Friday, January 16, 2009

Catching a ball with your eyes closed

Anyone interested in improving their hand-eye coordination should read the story in today's Wall Street Journal about Cardinals WR Larry Fitzgerald.

Fitzgerald has more than 1,400 receiving yards this year, but he's "not an extraordinary athlete."

According to one researcher interviewed in the article:

"His catching talent has less to do with his hands and feet than his eyes and brain. The two catalysts for Mr. Fitzgerald's success may, in fact, be his stint as a teenage ballboy for the Minnesota Vikings and the summer days he spent at his grandfather's optometry clinic."

The researcher believes Fitzgerald has "mastery of two cognitive skills she has observed -- one called 'the quiet eye' [the ability to focus on an object for a long time even as you move] and another known as 'predictive control' [the brain's ability to gather information from the eyes and use that info to anticipate what will happen next]."

Fitzgerald strengthened his "quiet eye" abilities at his grandfather's eye clinic where, starting in the first grade, "he'd stand on balance beams and wobbly boards while doing complicated hand-eye drills. By the time his grandson was 12 and emerging as an athlete, [his grandfather] tailored many of these exercises to athletics."

To improve the boy's precision, control, spatial judgment and rhythm, for instance, [he] would hang a painted ball from the ceiling and have him try to hit the colored dots on the ball with the matching colored stripes on a rolling pin.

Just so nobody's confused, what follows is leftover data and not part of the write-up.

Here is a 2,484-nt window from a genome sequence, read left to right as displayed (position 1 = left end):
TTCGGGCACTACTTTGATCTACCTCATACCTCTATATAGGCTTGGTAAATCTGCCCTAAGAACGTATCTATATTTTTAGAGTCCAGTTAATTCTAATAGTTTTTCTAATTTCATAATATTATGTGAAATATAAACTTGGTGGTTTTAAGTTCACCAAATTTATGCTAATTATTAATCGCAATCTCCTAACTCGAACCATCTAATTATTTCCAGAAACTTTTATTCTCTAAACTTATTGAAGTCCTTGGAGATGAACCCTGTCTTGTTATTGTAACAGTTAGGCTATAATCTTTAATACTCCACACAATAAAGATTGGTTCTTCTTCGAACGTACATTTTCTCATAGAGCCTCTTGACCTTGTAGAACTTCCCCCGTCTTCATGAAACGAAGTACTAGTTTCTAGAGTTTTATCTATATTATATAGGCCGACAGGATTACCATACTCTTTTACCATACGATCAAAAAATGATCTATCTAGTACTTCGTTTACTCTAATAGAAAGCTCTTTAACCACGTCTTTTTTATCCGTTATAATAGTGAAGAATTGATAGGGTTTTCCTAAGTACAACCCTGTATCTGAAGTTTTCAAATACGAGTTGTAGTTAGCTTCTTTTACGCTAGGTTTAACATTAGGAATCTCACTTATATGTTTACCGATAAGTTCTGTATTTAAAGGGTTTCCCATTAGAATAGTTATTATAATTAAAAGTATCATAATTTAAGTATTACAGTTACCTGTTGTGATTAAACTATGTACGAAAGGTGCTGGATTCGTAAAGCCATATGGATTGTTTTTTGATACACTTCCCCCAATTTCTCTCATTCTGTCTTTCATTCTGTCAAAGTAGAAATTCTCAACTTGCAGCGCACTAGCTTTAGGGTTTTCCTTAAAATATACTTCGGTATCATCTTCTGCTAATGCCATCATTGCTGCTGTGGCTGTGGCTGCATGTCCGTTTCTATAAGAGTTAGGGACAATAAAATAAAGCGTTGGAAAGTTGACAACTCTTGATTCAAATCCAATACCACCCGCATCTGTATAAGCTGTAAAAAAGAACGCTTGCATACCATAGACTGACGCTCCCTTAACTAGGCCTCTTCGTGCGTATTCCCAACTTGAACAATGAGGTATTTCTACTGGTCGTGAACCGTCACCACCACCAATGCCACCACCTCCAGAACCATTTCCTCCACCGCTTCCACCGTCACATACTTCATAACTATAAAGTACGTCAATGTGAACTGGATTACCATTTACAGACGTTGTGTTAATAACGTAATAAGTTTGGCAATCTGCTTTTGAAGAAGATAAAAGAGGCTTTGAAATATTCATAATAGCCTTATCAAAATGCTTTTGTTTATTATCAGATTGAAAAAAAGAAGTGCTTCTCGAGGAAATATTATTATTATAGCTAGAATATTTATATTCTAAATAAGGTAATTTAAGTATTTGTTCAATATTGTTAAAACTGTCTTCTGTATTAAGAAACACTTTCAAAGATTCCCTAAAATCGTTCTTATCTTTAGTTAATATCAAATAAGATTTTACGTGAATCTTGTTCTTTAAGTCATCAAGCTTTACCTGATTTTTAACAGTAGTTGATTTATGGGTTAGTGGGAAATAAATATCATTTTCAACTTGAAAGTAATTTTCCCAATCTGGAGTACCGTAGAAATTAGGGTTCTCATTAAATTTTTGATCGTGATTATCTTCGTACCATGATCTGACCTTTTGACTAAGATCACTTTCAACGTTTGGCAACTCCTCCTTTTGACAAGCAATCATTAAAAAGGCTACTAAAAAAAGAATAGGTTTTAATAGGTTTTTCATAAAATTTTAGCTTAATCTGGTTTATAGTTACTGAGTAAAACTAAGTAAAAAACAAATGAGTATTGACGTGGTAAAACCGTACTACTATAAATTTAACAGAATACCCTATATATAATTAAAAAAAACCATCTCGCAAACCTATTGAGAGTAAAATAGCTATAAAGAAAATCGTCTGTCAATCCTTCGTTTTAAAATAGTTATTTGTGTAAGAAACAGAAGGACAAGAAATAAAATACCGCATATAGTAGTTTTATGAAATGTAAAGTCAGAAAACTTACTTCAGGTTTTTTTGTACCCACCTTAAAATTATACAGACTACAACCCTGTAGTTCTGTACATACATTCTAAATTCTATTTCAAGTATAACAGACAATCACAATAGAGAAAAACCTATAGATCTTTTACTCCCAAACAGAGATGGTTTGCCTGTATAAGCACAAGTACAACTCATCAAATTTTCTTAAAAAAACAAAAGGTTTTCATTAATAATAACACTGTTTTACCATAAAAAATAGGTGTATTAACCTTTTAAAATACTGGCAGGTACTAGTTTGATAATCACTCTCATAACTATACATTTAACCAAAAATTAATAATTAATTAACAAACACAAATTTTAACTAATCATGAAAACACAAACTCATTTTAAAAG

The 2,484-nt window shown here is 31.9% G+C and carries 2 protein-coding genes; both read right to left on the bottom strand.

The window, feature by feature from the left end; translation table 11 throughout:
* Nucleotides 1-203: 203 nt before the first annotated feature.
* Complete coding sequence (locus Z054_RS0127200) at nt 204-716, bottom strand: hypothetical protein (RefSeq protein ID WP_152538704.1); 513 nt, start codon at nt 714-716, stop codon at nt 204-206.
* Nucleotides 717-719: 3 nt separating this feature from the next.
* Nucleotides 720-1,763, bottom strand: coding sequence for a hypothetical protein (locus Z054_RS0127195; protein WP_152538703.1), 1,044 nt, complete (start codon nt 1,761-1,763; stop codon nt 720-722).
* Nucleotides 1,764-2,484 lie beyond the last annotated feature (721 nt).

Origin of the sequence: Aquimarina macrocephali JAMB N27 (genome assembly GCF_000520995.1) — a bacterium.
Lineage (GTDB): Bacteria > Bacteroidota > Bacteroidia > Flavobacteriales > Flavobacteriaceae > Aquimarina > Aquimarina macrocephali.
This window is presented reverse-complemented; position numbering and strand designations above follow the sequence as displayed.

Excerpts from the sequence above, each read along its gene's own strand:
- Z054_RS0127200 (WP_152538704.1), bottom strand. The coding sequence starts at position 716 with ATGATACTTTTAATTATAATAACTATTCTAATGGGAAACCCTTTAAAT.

As for "predictive control," the researcher contends that the "best goalies and tennis players she's studied have two skills. First, they use the quiet-eye technique to take a clear snapshot of an approaching object and then, while it approaches them, will instantly compare it to a vast library of memories drawn from years of practice and observation."

By matching that object with others, they can make a perfect calculation of where it will go and how to put themselves in position to make the play -- even if they aren't looking at the ball.

Fitzgerald's excellent predictive control may be related to him working as a Vikings ballboy for six seasons as a kid.

As the article states, "This enabled the young Mr. Fitzgerald to see thousands of passes thrown and caught from the sidelines, to absorb these images up close in three dimensions and to study superstar receivers like Cris Carter and Randy Moss."

The experiences probably left Mr. Fitzgerald with a catalog of millions of impressions that would take most athletes years to build.